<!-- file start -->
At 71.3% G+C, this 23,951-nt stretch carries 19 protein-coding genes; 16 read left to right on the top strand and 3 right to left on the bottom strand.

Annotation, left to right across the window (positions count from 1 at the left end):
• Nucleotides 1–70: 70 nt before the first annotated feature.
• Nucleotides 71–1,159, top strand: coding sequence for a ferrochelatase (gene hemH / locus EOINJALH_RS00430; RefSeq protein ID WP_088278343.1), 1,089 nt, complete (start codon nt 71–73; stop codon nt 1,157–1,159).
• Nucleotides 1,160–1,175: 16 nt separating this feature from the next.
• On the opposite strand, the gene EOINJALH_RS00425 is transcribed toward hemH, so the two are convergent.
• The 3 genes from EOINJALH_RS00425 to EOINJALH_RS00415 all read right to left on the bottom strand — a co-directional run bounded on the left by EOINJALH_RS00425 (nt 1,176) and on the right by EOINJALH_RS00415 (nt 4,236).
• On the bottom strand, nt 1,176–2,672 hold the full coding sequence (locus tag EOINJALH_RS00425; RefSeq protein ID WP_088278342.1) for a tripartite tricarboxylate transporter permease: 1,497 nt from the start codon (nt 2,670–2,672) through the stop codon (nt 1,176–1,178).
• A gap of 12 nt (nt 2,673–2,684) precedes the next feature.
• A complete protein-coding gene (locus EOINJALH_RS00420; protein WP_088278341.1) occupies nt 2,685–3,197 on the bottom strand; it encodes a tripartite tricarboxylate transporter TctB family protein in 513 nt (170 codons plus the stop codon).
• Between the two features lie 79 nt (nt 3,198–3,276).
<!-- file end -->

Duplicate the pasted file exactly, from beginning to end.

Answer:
At 71.3% G+C, this 23,951-nt stretch carries 19 protein-coding genes; 16 read left to right on the top strand and 3 right to left on the bottom strand.

Annotation, left to right across the window (positions count from 1 at the left end):
• Nucleotides 1–70: 70 nt before the first annotated feature.
• Nucleotides 71–1,159, top strand: coding sequence for a ferrochelatase (gene hemH / locus EOINJALH_RS00430; RefSeq protein ID WP_088278343.1), 1,089 nt, complete (start codon nt 71–73; stop codon nt 1,157–1,159).
• Nucleotides 1,160–1,175: 16 nt separating this feature from the next.
• On the opposite strand, the gene EOINJALH_RS00425 is transcribed toward hemH, so the two are convergent.
• The 3 genes from EOINJALH_RS00425 to EOINJALH_RS00415 all read right to left on the bottom strand — a co-directional run bounded on the left by EOINJALH_RS00425 (nt 1,176) and on the right by EOINJALH_RS00415 (nt 4,236).
• On the bottom strand, nt 1,176–2,672 hold the full coding sequence (locus tag EOINJALH_RS00425; RefSeq protein ID WP_088278342.1) for a tripartite tricarboxylate transporter permease: 1,497 nt from the start codon (nt 2,670–2,672) through the stop codon (nt 1,176–1,178).
• A gap of 12 nt (nt 2,673–2,684) precedes the next feature.
• A complete protein-coding gene (locus EOINJALH_RS00420; protein WP_088278341.1) occupies nt 2,685–3,197 on the bottom strand; it encodes a tripartite tricarboxylate transporter TctB family protein in 513 nt (170 codons plus the stop codon).
• Between the two features lie 79 nt (nt 3,198–3,276).